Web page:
I went to see ‘The Lady in the Van’. This is what I thought:
The collaboration of two quintessentially English characters in actress Maggie Smith and playwright Alan Bennett, ably played with due diffidence by Alex Jennings, and the addition of an extended very English ensemble of France de la Tour and Jim Broadbent, promised a tale involving deadpan humour, acute social observation and very English quirkiness.
In the telling of the story of Miss Shepherd, an independent but tortured soul who spent fifteen years living in a variety of camper vans parked firstly on the road outside and latterly on the drive of Bennett’s London apartment, the director Nicholas Hytner delivers with a distinctly ‘Last of the Summer Wine’ in Camden Town in the 1970s feel.
Described as ‘a mostly true story’ it begins with a road accident which forever determines the fate of Miss Shepherd and the outcome of which she cannot forgive herself for, however much she seeks absolution through prayer and from her alma mater, the Catholic church. She even joins the local convent as a novice to try and expiate her guilt but all to no avail. As a kind of penance and coerced by a senior nun, she abandons her great gift of music – she trained as a concert-pianist in her youth – and we are given an insight into such a sacrifice by an evocative and moving piano based sound track.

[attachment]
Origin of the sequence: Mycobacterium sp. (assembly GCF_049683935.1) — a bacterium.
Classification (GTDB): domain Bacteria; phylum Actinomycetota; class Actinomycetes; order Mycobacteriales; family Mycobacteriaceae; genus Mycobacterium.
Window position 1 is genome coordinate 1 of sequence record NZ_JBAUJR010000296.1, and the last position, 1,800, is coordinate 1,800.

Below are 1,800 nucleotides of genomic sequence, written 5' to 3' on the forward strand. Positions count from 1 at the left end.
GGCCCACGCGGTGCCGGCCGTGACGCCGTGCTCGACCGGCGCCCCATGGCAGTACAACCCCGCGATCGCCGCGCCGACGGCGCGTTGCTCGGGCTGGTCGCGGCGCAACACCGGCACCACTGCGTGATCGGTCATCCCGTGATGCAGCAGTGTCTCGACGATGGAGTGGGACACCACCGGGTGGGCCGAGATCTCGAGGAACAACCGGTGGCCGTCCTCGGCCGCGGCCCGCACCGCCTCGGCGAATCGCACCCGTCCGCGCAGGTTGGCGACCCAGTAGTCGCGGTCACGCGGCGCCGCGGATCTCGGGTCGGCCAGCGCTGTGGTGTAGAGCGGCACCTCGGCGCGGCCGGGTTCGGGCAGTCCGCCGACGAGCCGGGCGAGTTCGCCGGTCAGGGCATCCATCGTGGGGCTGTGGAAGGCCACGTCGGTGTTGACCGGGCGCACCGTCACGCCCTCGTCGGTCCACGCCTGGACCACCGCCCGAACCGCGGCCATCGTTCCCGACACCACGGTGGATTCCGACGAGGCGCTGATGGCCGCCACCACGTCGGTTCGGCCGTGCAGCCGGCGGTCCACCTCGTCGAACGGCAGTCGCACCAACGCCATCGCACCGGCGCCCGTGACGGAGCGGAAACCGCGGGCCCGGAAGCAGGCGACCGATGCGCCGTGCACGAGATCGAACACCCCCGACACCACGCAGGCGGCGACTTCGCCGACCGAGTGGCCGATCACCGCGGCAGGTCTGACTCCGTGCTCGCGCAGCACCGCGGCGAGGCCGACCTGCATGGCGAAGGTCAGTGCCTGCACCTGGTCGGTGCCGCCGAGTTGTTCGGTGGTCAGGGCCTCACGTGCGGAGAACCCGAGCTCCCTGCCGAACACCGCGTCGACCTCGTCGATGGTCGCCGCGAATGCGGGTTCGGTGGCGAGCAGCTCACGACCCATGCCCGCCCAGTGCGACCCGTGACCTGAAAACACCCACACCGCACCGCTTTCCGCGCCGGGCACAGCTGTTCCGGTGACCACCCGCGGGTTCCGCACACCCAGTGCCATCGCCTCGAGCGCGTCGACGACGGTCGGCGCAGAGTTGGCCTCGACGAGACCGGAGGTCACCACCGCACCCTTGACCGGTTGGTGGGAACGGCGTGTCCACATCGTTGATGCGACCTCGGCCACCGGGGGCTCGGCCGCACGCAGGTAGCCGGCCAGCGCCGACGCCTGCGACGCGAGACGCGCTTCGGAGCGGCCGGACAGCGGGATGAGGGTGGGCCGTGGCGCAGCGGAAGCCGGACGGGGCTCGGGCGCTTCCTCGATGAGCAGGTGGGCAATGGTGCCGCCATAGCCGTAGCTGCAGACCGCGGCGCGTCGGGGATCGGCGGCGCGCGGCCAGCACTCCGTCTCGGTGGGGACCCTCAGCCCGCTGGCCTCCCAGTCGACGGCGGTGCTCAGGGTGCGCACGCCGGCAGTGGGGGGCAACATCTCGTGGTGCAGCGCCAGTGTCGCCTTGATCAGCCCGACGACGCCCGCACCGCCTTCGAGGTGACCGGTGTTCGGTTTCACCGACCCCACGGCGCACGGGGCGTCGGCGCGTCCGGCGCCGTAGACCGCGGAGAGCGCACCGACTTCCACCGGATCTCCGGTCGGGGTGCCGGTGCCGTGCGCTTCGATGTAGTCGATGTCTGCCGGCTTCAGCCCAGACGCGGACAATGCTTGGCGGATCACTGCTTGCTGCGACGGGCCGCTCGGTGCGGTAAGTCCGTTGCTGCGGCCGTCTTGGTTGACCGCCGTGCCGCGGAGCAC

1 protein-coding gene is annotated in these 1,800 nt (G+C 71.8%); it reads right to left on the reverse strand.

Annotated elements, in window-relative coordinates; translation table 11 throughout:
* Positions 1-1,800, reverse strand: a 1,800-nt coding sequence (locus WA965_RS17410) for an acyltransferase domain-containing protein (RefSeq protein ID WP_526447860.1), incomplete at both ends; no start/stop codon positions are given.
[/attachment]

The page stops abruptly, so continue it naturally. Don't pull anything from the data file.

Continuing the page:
Miss Shepherd is excellently portrayed by Maggie Smith as a smelly, awkward, demanding, somewhat androgynous eccentric, who is not quite down and out and whose face is like an etch-a-sketch screen where lines re-construct themselves to register and convey emotion and whose eyes are more expressive than a hundred of Margaret Keane’s sad-eyed urchins.
Typically droll and understated, Bennett’s script is predicated on the trick of creating a ‘working’ Bennett and a ‘living’ Bennett who comment obliquely on each other, on the antics of Miss Shepherd as she insinuates herself into his life and on the residents of the street who in Thatcherite Britain undermine the prime minister’s vicious contention that there’s ‘no society’ by becoming Miss Shepherd’s informal, if rather snooty, community.
More official, if less effectual, pillars of social support pay fleeting visits in the form of the Social worker, the Doctor and the Priest as Miss Shepherd’s story unfolds. Bennett also seasons his script by counterpointing his role as ‘de-facto’ carer of Miss Shepherd with his ambivalent relationship with his declining mother.
Bennett veers into the Pythonesque surreal and the ‘arty’ absorption of drama into ‘real-life’ as the film reaches its conclusion, but in all this is a very watchable, very English piece. I think Maggie Smith’s performance might be worth an Oscar but I don’t think the Yanks will get it, though I believe they do love Downton.